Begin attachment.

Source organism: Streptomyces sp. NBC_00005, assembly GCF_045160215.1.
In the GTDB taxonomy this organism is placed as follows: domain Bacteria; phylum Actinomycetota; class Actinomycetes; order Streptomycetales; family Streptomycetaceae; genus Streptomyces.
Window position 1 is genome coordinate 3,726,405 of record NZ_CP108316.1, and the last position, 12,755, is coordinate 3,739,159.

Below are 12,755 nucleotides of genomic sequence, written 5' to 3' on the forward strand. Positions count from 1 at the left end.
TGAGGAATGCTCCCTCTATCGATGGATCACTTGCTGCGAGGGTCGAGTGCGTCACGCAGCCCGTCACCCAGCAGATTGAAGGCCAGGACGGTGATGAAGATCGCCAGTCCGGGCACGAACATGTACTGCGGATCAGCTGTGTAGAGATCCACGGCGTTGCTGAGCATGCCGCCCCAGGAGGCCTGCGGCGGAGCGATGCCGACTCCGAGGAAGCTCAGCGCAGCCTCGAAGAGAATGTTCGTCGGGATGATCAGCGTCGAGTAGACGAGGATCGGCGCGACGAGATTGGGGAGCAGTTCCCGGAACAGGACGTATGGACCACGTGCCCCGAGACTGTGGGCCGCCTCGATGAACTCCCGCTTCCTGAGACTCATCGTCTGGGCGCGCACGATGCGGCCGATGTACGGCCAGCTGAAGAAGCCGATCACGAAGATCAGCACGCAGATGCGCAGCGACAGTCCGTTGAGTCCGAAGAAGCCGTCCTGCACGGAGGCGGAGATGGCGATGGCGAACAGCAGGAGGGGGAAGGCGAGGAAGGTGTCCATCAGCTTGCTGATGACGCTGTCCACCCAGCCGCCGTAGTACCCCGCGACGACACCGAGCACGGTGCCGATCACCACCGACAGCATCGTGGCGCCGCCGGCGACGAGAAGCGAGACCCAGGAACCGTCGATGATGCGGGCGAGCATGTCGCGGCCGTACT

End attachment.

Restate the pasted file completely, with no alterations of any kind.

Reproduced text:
Source organism: Streptomyces sp. NBC_00005, assembly GCF_045160215.1.
In the GTDB taxonomy this organism is placed as follows: domain Bacteria; phylum Actinomycetota; class Actinomycetes; order Streptomycetales; family Streptomycetaceae; genus Streptomyces.
Window position 1 is genome coordinate 3,726,405 of record NZ_CP108316.1, and the last position, 12,755, is coordinate 3,739,159.

Below are 12,755 nucleotides of genomic sequence, written 5' to 3' on the forward strand. Positions count from 1 at the left end.
TGAGGAATGCTCCCTCTATCGATGGATCACTTGCTGCGAGGGTCGAGTGCGTCACGCAGCCCGTCACCCAGCAGATTGAAGGCCAGGACGGTGATGAAGATCGCCAGTCCGGGCACGAACATGTACTGCGGATCAGCTGTGTAGAGATCCACGGCGTTGCTGAGCATGCCGCCCCAGGAGGCCTGCGGCGGAGCGATGCCGACTCCGAGGAAGCTCAGCGCAGCCTCGAAGAGAATGTTCGTCGGGATGATCAGCGTCGAGTAGACGAGGATCGGCGCGACGAGATTGGGGAGCAGTTCCCGGAACAGGACGTATGGACCACGTGCCCCGAGACTGTGGGCCGCCTCGATGAACTCCCGCTTCCTGAGACTCATCGTCTGGGCGCGCACGATGCGGCCGATGTACGGCCAGCTGAAGAAGCCGATCACGAAGATCAGCACGCAGATGCGCAGCGACAGTCCGTTGAGTCCGAAGAAGCCGTCCTGCACGGAGGCGGAGATGGCGATGGCGAACAGCAGGAGGGGGAAGGCGAGGAAGGTGTCCATCAGCTTGCTGATGACGCTGTCCACCCAGCCGCCGTAGTACCCCGCGACGACACCGAGCACGGTGCCGATCACCACCGACAGCATCGTGGCGCCGCCGGCGACGAGAAGCGAGACCCAGGAACCGTCGATGATGCGGGCGAGCATGTCGCGGCCGTACT